Being a parent is one of the most rewarding experiences one can have. But it also comes with a lot of stress and worries, especially about your child’s health and well-being.
One common problem children face from a very young age is with their eyes.
As an infant is growing, they may face some problem with their eyesight, which needs to be checked out before it becomes too complex.
In infants or toddlers, myopia is an eyesight issue that can develop at a young age. Myopia is commonly known as “short-sightedness” as it causes blurry vision at a distance.
In cases of myopia, a child can see things up close but they have trouble reading or viewing things that are far away.
It may not be a very serious issue at a young age, but it can surely cause a lot of inconvenience for young children.
So, if you think your child is suffering from myopia – what are the signs to look out for?
The 7-signs of Myopia in Your Child
1. Complaining About Blurry Vision:
One of the first signs of myopia in children is that they start complaining that they cannot see things far away.
The clearest indication is if your child complains that they could not see the board at school because they sat on the backbench.
This should tell you that there is something wrong with their eyesight.
2. Schoolwork Going Down:
When a child cannot see the board, when they cannot follow the lesson well, it will obviously impact their school work.
Perhaps they miss out on their homework or the teacher sends a note that they are not writing their classwork properly.
As parents, the first thing should be to ask your child if they are facing any trouble with their work at school.
3. Holding Books/other Reading Objects Very Close:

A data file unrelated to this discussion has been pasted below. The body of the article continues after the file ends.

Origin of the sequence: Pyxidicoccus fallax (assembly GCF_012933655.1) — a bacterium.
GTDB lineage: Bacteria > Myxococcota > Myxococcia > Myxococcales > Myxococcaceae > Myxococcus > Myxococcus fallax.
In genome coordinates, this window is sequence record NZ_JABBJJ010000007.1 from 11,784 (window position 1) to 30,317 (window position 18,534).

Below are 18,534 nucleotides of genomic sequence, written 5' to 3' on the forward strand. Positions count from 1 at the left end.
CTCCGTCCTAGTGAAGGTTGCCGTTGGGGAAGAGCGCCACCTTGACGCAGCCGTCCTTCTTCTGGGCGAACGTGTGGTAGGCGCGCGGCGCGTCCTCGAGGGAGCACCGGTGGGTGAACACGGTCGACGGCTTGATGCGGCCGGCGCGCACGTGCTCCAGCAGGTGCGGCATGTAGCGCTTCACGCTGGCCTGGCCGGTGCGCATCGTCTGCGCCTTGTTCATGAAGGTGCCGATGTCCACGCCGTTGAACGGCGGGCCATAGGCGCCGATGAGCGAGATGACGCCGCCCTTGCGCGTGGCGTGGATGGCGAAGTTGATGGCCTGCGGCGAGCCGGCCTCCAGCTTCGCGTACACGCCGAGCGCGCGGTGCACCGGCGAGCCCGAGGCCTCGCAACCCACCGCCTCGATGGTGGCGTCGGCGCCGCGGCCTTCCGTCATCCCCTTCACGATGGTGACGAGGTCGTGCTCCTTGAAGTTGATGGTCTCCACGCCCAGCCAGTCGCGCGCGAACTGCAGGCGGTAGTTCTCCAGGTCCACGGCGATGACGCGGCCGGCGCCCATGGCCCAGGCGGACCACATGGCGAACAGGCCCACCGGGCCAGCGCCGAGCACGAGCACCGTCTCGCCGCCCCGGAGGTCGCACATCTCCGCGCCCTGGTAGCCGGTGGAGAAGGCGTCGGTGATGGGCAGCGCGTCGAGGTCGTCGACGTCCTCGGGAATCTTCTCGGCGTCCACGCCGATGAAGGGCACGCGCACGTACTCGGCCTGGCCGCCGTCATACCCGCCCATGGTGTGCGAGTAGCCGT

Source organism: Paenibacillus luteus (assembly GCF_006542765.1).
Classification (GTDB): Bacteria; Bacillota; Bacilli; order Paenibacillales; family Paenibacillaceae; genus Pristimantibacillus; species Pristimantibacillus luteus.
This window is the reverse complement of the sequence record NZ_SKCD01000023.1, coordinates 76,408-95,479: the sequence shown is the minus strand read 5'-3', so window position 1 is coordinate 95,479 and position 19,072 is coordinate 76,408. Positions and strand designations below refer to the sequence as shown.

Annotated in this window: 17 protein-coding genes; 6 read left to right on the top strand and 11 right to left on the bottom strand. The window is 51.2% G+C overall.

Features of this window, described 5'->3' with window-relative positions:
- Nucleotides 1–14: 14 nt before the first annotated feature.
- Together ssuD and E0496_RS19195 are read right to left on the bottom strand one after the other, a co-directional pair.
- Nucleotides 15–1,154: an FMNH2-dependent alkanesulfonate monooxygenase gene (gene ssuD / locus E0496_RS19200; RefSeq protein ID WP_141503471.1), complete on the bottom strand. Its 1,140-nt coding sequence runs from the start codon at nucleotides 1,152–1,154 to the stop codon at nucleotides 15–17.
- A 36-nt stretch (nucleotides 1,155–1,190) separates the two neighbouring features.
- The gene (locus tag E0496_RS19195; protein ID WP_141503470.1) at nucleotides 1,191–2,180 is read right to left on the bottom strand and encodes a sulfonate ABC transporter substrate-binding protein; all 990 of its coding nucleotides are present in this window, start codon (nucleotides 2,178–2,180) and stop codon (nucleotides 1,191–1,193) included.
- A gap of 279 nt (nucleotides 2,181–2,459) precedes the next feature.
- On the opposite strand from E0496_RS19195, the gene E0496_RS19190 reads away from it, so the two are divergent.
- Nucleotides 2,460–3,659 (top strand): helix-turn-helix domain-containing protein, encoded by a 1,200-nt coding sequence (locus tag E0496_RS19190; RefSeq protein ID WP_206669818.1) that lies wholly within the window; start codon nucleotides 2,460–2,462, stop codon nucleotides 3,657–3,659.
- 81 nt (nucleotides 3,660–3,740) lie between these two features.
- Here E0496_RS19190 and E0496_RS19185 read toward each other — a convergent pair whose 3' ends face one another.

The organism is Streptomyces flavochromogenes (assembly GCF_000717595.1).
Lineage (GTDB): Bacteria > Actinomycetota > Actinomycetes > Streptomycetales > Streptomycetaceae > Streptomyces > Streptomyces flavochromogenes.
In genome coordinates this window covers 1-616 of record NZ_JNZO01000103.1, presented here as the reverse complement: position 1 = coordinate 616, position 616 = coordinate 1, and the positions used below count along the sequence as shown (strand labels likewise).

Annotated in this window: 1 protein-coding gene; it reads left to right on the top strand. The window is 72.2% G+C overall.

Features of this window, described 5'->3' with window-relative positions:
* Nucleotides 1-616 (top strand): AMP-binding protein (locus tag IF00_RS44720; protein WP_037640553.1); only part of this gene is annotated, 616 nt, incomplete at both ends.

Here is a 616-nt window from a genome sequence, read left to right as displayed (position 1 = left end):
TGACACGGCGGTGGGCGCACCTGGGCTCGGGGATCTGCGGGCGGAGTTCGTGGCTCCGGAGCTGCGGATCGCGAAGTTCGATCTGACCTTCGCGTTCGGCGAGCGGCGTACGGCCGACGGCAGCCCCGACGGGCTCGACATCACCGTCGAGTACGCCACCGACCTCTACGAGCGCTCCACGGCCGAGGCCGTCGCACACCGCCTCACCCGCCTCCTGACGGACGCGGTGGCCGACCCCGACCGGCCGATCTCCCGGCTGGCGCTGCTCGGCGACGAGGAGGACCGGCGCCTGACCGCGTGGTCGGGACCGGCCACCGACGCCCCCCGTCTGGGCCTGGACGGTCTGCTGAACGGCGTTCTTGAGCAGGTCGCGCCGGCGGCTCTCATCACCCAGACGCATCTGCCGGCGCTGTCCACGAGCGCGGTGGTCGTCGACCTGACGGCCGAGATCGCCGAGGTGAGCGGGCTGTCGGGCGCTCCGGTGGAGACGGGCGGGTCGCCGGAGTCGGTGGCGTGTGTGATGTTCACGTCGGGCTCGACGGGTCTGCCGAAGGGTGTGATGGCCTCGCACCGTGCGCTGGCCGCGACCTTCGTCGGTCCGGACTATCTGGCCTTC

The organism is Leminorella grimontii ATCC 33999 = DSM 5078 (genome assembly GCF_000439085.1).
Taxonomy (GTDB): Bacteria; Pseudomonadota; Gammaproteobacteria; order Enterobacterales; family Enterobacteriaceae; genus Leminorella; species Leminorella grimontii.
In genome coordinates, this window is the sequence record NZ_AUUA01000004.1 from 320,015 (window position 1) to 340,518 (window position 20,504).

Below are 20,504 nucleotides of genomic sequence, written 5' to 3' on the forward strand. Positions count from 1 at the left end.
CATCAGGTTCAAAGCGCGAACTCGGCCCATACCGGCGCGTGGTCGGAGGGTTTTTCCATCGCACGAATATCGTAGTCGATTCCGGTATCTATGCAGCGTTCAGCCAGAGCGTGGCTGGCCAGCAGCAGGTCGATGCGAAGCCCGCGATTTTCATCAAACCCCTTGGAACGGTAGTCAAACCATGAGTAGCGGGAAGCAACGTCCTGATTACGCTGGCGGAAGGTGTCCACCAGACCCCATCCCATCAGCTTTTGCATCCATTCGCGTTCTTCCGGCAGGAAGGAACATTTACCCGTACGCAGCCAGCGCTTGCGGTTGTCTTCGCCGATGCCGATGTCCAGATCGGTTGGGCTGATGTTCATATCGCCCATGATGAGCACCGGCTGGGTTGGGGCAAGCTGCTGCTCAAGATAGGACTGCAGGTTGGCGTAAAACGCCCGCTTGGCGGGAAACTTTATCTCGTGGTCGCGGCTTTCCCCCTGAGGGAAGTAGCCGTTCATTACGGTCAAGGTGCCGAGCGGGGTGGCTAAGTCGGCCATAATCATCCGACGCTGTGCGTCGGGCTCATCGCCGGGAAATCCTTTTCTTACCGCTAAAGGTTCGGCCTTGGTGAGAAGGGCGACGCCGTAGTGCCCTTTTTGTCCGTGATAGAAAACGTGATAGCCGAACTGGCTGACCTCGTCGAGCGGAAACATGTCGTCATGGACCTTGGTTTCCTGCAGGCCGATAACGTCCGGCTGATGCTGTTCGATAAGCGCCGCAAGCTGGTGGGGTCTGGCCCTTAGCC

There are times that you see your child is holding their book or the tablet they are playing with very close to their eyes. This is one of the most important pointers for myopia in children.
They cannot see the small letters or images in a book when it is kept away from their eyes. Their line of vision is compromised, therefore they need to see things very close.
In the case of infants, one of the first things for a parent to notice if they are squinting or not.
If you show them a book or a picture on the wall or something at a distance, sometimes they tend to squint their eyes very close to see it.
If this happens, you should be careful. There is a chance that your child is having difficulty seeing things that are placed at a distance.
The squinting is easier to notice in infants rather than toddlers and children.
5. Rubbing Eyes:
Sometimes this is normal, but at other times rubbing eyes could be a pointer of some vision issue.
If a child is rubbing their eyes frequently, for a long time, and usually when they are involved in some kind of visual activity.
If the problem persists, it will be a good idea to consult a doctor and get it checked at the earliest.
6. Sitting Very Close to the Tv/monitor:
It is a general idea that children should be kept at an optimum distance from the screen to ensure the safety of their eyes.
But sometimes, you notice that your child is starting to sit closer or hold the tablet nearer to their eyes.
This might be because if they are at a distance, the screen is appearing blurry to them.
It is important that in times like this you ask your child if they can see the screen alright from a certain distance. If they are not, it might be because your child is developing myopia.
These are some of the basic pointers for parents to remember. But there is one sure-shot way to scientifically diagnose your child’s vision problem. It is the chart test.
7. Conduct a Vision Chart Test:
Medical professionals conduct the chart test as the basic eye examination on any patient. At home, parents can make a basic chart with some letters and numbers of different sizes.
The chart distance is usually 10-feet. With this setup, tell your child to read the chart and ask them to point out where they are having trouble seeing.
It gives you a basic idea of what needs to be done. When this test is done at a primary level, it helps you tell the doctor more specifically about your child’s problem.